For the second half of winter break, I spent a few days in the marvelous city of Bordeaux! I was with my friend Patrick, who is in the IES Abroad Nantes program this semester and who also goes to Grinnell. We stayed with our friend Vernon, who graduated from Grinnell nearly two years ago, is now studying in Bordeaux, and plans to work in the wine industry after graduating. Like myself, Vernon also double majored in Economics and French at Grinnell, so it was enlightening to hear about his life after graduation.
When we were not hanging out with Vernon and his eclectic group of housemates, Patrick and I explored the vibrant streets of the city. Bordeaux in fact reminded me a lot of Nantes. Both cities are situated along the banks of river, are large enough to create a fast-moving urban atmosphere, but small enough so that it doesn’t take all day to commute from one end of town to another. The most amusing place we visited was by far la cité du vin, Bordeaux’s very own wine museum! The museum is a bit like a very large buffet restaurant in the sense that there is so much information to take in that you must pick and choose what you want to learn about. At the beginning of the tour, we were given audio guides – in French, of course – and allowed to roam the museum at our leisure. The exhibits were inclusive of practically every aspect of wine: where it is grown, how it is grown, the history of its existence in France and around the world, its cultural and economic impacts, and the seemingly endless varieties of wine that exist.
My favorite exhibit was without a doubt the aroma section. One could smell not only individual every-day scents such as orange, coffee, or leather, but combinations of scents such as lavender, strawberries and cloves. Training the nose to identify scents helps you better know what you’re dealing with when sampling wine. At the end of the tour, we took the elevator to the top of the building in which the museum is housed and got to sample a glass of wine of our choosing. I settled on a Merlot from Romania, which I found to be as pleasing as it was pungent on the tongue.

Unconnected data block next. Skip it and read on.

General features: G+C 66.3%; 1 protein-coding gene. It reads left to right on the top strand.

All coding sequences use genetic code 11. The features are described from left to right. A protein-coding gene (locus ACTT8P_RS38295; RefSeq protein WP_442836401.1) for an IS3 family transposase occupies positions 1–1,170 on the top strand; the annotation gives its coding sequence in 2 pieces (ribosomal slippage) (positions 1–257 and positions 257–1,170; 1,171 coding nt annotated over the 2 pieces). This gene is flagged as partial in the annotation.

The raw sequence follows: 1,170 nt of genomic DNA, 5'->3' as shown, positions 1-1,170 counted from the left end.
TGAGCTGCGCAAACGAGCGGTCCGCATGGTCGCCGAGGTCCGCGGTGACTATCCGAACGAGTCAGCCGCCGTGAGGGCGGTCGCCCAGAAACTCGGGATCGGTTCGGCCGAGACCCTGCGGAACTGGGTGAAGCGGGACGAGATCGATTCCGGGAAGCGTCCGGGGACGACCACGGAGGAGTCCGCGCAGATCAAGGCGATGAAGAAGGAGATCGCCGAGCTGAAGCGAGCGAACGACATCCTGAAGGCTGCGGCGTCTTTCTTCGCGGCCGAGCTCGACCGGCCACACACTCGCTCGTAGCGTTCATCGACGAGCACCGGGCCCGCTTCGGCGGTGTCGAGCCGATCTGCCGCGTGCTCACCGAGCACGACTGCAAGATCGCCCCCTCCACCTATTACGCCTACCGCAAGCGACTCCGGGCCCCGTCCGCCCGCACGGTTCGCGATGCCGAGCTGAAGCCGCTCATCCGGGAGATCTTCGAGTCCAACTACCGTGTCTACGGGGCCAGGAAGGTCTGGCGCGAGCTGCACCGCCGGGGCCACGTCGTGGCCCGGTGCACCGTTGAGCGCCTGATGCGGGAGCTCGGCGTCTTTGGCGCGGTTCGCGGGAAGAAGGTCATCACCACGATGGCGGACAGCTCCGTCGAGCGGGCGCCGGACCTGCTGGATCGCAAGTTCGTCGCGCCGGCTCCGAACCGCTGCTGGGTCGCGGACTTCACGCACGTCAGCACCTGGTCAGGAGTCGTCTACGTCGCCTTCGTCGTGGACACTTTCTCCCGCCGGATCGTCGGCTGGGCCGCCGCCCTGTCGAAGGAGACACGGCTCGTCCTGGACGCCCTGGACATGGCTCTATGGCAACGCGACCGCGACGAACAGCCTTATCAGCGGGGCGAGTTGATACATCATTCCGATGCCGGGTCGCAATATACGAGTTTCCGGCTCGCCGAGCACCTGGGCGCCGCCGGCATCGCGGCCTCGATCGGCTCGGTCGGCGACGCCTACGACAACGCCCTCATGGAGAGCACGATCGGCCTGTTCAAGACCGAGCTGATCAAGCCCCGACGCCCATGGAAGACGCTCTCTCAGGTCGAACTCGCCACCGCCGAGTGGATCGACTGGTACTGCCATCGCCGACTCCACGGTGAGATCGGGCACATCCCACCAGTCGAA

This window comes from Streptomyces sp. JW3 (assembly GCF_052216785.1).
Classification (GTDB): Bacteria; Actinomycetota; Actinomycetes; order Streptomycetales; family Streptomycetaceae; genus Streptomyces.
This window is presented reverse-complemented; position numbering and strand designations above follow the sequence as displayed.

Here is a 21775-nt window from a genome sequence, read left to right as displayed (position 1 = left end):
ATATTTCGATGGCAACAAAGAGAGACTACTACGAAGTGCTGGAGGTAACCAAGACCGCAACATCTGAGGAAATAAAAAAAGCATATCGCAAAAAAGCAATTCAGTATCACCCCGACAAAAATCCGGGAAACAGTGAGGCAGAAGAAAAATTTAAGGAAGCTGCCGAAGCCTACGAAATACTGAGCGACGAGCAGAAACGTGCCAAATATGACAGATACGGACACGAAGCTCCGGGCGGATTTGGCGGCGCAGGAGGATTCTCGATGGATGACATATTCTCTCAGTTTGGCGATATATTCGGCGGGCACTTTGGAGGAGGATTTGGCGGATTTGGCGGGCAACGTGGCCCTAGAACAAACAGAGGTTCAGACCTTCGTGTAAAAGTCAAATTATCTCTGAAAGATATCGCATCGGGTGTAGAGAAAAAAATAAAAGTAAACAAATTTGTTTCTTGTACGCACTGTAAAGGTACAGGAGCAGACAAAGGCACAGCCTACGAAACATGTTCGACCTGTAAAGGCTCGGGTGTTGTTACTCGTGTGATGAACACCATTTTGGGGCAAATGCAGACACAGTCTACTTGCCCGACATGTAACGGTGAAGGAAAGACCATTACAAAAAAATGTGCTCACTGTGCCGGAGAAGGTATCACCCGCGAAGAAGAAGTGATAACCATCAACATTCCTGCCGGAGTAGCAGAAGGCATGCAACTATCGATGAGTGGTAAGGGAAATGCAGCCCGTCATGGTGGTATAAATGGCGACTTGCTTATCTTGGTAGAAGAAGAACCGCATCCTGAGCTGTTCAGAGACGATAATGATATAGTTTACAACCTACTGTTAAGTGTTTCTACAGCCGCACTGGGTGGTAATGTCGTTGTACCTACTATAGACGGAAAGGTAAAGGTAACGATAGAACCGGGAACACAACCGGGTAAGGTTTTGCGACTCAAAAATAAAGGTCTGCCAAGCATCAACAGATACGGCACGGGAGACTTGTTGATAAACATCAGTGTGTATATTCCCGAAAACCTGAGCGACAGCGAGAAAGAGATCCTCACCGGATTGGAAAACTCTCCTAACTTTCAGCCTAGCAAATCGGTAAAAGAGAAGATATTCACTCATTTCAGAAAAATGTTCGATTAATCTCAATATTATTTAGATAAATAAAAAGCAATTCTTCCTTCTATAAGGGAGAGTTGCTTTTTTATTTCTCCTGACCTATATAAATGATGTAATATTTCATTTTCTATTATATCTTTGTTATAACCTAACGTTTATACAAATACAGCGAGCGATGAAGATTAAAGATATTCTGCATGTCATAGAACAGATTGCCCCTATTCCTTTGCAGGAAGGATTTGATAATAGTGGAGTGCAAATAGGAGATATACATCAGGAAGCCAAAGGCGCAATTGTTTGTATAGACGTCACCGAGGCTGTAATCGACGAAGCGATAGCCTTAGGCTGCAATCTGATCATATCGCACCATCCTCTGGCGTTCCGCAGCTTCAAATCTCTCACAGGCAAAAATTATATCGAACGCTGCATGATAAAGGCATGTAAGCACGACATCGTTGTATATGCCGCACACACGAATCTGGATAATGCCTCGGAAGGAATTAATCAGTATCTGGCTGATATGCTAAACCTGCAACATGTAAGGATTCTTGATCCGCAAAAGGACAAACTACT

Since my experience with wine tasting is not extensive, the visit to the museum helped me a lot in terms of learning how to taste wine and pick apart its characteristics. Additionally, we have been learning a lot about wine in my gastronomy course. Each week in the course, we sample a different type of wine and discuss what we discover. The tasting process starts not with the tasting itself, but with a visual inspection of the wine. We hold up the glass against a white background and attempt to pick out what colors we see; not simply red or white, but what shade. Next we smell the wine and identify its aromas. If you can associate the smell with a memory, you will be able to recognize it much more easily. For example, I associate the smell of blackberries – which can be found in some wines – with picking wild ones at my grandfather’s house in the woods of Oregon. Finally, we taste a small sample of the wine and let it run over the tongue for a few moments while our taste buds go nuts. The smelling and tasting steps are more difficult for me, but I know that my skills will only get better with experience and persistence. My goal is to become familiar enough with French wine to bring back one or two carefully chosen bottles for my family and friends.
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<p>Bonjour! My name is Keanan Gleason, I am from Albuquerque, New Mexico, but currently live in Iowa where I am a third year student at Grinnell College. I am double-majoring in Economics and French, and this spring I will be studying abroad in Nantes, France! I hope to get to know my temporary home by going on lots of runs, eating at various restaurants, and exploring with friends.</p>